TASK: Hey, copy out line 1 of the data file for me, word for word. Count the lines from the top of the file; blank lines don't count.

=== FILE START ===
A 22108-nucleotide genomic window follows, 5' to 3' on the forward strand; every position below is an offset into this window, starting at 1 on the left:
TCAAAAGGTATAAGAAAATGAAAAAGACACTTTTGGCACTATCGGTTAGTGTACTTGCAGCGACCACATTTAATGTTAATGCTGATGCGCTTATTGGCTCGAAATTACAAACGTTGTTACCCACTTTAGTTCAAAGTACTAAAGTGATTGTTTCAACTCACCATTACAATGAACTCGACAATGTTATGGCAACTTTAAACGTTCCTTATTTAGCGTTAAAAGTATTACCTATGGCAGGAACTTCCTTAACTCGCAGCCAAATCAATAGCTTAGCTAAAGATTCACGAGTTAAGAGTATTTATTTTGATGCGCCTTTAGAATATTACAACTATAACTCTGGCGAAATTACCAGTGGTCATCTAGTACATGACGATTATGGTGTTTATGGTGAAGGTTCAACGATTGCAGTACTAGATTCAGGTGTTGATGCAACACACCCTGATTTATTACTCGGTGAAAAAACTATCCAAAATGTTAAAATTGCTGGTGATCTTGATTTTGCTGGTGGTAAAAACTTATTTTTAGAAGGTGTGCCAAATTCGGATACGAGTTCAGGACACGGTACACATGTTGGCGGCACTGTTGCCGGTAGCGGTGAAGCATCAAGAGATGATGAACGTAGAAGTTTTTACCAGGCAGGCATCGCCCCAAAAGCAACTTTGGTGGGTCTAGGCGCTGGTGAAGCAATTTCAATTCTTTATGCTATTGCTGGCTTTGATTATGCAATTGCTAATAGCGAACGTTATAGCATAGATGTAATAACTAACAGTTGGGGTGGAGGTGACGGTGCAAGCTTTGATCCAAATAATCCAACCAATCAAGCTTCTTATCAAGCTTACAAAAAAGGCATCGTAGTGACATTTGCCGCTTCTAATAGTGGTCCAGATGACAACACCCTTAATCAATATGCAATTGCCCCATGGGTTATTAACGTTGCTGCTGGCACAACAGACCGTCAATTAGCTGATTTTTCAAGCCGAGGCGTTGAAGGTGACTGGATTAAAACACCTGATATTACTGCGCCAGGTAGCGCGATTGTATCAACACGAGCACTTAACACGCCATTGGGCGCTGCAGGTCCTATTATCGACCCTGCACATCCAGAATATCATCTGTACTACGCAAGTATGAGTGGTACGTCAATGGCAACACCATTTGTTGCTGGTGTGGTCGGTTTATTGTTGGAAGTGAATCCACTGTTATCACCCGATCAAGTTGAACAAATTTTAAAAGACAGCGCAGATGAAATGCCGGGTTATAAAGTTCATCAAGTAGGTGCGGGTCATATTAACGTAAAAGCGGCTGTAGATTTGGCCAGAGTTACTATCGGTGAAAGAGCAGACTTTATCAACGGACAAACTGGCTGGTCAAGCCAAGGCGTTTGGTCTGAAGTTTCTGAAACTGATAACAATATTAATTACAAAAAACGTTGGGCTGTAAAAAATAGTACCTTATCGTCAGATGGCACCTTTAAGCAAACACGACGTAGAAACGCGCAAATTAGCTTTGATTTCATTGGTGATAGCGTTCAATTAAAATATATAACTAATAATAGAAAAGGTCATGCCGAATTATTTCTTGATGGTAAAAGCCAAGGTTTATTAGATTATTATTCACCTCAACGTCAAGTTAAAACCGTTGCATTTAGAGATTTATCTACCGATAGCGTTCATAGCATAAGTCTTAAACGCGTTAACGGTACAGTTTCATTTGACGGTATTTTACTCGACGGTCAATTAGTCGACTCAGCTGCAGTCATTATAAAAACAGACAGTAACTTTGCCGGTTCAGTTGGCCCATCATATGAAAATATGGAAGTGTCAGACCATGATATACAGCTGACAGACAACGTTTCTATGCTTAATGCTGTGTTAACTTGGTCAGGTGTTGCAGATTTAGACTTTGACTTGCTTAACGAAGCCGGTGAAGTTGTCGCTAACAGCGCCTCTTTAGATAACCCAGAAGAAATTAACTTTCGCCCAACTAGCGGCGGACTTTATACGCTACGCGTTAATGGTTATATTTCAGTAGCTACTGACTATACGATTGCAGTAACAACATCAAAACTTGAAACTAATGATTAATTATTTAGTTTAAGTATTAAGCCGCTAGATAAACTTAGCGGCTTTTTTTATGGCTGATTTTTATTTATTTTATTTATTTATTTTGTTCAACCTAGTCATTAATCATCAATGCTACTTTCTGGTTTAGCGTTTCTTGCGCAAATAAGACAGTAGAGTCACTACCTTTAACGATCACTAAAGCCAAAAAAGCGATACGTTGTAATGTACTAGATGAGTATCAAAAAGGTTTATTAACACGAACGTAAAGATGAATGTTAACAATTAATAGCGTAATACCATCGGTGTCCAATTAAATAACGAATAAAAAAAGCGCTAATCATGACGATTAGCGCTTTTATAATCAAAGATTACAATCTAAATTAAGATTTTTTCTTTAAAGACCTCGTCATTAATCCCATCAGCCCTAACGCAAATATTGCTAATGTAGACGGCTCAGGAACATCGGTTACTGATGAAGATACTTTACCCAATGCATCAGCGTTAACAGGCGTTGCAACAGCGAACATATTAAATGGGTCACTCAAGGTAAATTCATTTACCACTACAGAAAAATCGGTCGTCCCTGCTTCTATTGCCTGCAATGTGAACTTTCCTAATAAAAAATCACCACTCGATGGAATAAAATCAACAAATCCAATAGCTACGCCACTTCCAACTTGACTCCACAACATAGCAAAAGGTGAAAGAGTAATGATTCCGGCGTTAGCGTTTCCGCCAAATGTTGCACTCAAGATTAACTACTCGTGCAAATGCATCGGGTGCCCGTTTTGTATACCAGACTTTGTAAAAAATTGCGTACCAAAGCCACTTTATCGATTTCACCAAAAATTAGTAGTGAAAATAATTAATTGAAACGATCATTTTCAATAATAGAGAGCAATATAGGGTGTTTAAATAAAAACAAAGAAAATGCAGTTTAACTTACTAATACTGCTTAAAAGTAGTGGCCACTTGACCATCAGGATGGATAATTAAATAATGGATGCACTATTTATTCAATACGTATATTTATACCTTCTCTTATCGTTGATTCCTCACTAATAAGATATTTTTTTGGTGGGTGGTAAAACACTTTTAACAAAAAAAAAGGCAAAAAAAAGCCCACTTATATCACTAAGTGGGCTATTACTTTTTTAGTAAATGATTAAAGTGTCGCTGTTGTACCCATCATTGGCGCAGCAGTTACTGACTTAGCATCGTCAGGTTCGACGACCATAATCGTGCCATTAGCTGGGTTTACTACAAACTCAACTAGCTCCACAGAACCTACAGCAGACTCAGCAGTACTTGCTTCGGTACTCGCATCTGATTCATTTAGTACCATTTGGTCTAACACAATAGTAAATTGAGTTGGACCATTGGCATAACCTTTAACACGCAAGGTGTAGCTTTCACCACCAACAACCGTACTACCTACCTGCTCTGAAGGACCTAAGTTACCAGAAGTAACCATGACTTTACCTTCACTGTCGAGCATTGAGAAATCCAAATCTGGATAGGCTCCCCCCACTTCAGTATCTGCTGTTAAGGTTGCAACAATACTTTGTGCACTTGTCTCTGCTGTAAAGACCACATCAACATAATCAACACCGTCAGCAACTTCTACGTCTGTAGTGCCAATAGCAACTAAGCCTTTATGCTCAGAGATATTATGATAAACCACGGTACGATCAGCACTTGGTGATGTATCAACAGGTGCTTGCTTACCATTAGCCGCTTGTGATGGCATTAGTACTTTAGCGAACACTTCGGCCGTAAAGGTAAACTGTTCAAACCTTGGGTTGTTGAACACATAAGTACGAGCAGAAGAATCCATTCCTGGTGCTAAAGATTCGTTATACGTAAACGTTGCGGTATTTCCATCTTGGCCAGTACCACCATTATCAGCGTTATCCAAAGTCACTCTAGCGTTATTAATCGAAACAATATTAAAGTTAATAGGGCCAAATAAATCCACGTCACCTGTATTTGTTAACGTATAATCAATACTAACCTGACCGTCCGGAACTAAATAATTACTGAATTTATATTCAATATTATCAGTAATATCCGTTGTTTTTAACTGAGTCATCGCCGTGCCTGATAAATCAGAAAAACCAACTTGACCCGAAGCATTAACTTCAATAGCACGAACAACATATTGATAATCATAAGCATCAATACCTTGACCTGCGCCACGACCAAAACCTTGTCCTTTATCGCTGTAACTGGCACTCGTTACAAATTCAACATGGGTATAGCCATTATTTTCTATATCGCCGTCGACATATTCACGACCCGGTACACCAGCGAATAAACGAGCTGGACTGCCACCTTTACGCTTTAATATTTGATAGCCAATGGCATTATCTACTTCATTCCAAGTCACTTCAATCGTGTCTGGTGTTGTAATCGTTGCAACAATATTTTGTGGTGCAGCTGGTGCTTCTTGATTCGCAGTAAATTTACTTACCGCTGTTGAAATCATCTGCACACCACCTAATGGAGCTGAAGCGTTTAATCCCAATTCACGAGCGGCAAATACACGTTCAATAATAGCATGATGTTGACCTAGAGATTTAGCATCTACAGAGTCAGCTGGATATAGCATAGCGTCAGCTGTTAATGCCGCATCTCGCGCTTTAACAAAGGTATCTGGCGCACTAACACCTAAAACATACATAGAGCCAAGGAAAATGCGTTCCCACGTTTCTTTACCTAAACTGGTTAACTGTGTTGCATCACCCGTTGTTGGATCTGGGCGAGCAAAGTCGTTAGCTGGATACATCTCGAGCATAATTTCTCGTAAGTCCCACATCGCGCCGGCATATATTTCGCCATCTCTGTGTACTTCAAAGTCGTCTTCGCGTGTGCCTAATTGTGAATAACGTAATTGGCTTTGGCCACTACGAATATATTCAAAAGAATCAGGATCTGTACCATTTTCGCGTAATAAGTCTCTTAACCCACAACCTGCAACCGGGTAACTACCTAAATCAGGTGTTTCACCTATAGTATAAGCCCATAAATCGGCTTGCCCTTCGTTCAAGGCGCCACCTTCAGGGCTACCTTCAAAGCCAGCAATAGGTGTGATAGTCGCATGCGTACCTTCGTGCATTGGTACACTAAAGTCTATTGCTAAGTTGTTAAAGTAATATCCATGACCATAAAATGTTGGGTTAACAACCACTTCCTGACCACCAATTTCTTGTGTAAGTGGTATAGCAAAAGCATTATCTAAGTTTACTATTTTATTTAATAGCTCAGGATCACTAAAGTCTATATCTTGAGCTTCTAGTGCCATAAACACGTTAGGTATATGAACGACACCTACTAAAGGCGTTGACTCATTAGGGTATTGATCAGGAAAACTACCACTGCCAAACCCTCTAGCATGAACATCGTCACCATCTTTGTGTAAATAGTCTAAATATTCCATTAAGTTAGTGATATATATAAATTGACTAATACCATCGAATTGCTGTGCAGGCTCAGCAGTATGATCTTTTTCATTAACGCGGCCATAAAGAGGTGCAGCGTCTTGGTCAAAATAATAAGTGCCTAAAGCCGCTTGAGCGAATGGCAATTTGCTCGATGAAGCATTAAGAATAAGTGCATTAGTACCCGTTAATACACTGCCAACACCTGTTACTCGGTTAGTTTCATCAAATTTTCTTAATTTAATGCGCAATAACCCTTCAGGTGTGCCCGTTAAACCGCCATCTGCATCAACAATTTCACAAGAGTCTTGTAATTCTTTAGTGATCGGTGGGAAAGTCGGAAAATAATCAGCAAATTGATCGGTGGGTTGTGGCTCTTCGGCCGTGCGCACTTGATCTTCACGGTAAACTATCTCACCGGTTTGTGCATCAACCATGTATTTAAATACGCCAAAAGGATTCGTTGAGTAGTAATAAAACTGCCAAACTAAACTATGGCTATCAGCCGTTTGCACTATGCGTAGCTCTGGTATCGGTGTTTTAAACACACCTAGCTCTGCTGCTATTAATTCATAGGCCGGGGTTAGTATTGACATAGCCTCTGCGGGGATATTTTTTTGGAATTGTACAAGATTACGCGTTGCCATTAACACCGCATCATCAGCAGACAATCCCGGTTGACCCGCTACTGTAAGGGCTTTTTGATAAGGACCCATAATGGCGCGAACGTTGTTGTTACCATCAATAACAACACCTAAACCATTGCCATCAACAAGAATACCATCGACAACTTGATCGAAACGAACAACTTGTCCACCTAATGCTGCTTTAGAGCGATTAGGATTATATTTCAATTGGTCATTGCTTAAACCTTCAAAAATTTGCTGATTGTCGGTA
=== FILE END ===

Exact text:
A 22108-nucleotide genomic window follows, 5' to 3' on the forward strand; every position below is an offset into this window, starting at 1 on the left: